Japan is not a China play

SG Yamaichi Asset Management believes in Japan investments that are not linked to China''s ups and downs.

SG Yamaichi Asset Management has toured the Asian continent, meeting with fund distributors and potential investors, and has found the need to argue Japan's case as a recovery story that will continue even if China's economy hits a bump.

"Distributors think that if China fails it will have a huge impact on Japan," says Masato Degawa, senior executive officer and head of investment at SG Asset Management's Japan joint venture. "They think China is everything for Japan's recovery, but this is an exaggeration."

After several false starts, which crumpled under the weight of the ailing banking sector and its cross-shareholding relationships, the Japanese economy is enjoying its first normal cyclical recovery in 13 years, says Degawa. Banks, after years of write-offs and injections of public money, are now fully provisioned for bad loans and are actually making profits.

While banks' credit culture has not changed, they are also not lending because there is no demand.

Degawa sees the biggest risk to the recovery in the United States, although a China slowdown will also hurt Japanese manufacturers. But while big companies are vulnerable, he thinks a lot of smaller companies have businesses that will carry on regardless, which is why SG Yamaichi is now selling a pair of small-cap funds to foreign distributors.

For example, software downloading for mobile phones looks impervious to anything but total meltdown. "It's a kid's business," he says adding that the the industry is dominated by just a handful of small Japanese companies.

Degawa is optimistic on a number of fronts. He says deflation will be defeated within a year or two. "China has turned it around." Demand there has boosted factories' capacity utilization and certain things like scrap metal and paper are now out of inventory, nudging prices upward.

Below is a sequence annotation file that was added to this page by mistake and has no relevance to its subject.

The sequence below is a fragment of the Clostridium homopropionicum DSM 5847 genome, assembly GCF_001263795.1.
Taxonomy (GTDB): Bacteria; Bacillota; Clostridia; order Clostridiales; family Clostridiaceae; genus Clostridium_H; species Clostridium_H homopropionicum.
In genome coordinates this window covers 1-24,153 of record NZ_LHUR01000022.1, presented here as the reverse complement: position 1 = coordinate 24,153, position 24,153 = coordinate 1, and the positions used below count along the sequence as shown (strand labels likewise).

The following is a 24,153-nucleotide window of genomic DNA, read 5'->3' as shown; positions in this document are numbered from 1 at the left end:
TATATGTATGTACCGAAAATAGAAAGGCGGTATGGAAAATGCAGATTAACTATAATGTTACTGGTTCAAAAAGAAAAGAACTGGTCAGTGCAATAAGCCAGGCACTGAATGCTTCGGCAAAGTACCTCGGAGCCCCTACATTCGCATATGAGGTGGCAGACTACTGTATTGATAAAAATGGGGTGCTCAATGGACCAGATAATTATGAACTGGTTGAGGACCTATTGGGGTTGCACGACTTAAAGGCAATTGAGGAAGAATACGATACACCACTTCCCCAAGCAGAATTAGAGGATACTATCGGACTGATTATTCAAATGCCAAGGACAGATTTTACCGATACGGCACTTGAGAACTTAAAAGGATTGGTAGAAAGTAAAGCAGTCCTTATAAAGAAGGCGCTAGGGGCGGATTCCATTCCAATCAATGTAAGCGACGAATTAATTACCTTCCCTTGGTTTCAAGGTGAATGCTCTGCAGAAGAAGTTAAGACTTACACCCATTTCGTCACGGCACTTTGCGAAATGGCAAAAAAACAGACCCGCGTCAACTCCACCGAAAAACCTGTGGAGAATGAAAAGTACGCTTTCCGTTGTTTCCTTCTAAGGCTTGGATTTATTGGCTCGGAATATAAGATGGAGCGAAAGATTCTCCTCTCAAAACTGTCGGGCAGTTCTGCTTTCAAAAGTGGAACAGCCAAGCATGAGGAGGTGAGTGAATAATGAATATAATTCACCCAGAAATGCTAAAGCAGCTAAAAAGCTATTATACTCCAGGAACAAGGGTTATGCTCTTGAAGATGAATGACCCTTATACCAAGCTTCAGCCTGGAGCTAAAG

Japan is less vulnerable to an oil shock than it appears at first glance. While high oil prices punish airlines, it helps automakers, which export fuel-efficient cars to America. Japan is also much more energy-efficient. High oil prices will hurt, but will not drive any companies into bankruptcy.

He also positively contrasts Japan's balance of payments with the United States. Japan remains the world's biggest creditor nation, which lets it finance its admittedly large government budget deficit, a problem for politicians but not stock investors. Moreover it enjoys a large current account surplus.

This could be a problem: Degawa believes the country's foreign currency reserves make it far too exposed to the US dollar. "I do worry about a housing crash in the US that slows US growth and hurts Japanese exports." Over time the yen will appreciate, however, making Japan a good hedge for international investors, he argues.

Although last year's upturn saw the greatest upside in Japanese equities, Degawa says attractive returns can still be made over the next two or three years. In yen terms he thinks his funds can return 15% to 20% annually, versus the market consensus of 10% returns in equity markets this year. He would only take profits if sentiment gets too excited and sees another 40% to 50% gain on the Tokyo Stock Exchange this year.

"China is important but Japan is back because the market rebounded, not because companies have restructured," he says. "There's a different perception now about Japan."

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